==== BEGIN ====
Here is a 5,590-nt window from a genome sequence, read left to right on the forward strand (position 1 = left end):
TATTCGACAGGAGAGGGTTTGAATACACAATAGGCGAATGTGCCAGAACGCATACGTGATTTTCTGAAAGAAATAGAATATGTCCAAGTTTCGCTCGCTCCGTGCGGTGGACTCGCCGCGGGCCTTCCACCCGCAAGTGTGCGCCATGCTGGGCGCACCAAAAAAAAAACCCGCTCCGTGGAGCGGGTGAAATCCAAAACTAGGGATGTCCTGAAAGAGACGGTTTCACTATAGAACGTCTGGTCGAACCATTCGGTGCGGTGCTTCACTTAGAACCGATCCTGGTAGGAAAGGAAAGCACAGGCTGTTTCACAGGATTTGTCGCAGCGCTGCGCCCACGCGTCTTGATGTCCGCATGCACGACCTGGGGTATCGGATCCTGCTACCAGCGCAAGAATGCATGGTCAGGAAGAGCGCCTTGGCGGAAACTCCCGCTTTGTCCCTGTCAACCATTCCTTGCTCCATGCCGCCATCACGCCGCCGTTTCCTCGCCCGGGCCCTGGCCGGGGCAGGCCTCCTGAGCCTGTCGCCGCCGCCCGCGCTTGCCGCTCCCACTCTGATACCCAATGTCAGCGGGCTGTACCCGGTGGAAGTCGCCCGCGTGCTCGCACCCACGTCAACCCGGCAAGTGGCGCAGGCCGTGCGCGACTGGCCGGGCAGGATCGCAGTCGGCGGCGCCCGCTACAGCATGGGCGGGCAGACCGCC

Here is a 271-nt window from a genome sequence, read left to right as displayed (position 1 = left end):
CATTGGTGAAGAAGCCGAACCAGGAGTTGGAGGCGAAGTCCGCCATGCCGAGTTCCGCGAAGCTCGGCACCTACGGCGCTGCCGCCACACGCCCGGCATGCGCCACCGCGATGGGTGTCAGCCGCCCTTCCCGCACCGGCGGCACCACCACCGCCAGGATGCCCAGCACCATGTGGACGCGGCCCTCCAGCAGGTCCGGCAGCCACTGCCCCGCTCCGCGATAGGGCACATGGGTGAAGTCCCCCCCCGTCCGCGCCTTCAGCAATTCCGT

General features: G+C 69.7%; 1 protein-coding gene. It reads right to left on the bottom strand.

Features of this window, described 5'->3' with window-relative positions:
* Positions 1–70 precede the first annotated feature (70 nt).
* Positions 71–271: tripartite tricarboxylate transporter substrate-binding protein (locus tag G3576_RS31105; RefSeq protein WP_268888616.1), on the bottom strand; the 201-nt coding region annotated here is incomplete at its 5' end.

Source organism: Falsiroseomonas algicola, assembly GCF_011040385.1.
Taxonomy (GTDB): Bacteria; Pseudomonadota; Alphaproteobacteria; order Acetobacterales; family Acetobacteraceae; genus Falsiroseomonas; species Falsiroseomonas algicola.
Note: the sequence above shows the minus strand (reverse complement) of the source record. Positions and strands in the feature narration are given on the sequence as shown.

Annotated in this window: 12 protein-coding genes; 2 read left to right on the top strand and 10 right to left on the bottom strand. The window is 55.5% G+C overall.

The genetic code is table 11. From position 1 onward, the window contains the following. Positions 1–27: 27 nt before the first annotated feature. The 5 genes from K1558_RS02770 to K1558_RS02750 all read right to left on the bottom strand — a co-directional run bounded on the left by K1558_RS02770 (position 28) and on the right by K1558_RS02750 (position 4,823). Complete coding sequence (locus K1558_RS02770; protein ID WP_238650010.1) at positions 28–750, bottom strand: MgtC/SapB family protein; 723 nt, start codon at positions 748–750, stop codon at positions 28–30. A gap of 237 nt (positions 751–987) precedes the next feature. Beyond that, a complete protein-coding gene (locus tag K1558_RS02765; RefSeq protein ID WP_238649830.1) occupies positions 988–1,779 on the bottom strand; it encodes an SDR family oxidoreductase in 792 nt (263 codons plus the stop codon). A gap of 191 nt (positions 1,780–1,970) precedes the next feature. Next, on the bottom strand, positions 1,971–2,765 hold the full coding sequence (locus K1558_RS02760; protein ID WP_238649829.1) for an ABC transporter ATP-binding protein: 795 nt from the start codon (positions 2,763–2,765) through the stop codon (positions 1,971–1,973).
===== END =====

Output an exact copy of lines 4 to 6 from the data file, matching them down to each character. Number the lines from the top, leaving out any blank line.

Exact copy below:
CATTGGTGAAGAAGCCGAACCAGGAGTTGGAGGCGAAGTCCGCCATGCCGAGTTCCGCGAAGCTCGGCACCTACGGCGCTGCCGCCACACGCCCGGCATGCGCCACCGCGATGGGTGTCAGCCGCCCTTCCCGCACCGGCGGCACCACCACCGCCAGGATGCCCAGCACCATGTGGACGCGGCCCTCCAGCAGGTCCGGCAGCCACTGCCCCGCTCCGCGATAGGGCACATGGGTGAAGTCCCCCCCCGTCCGCGCCTTCAGCAATTCCGT

General features: G+C 69.7%; 1 protein-coding gene. It reads right to left on the bottom strand.

Features of this window, described 5'->3' with window-relative positions: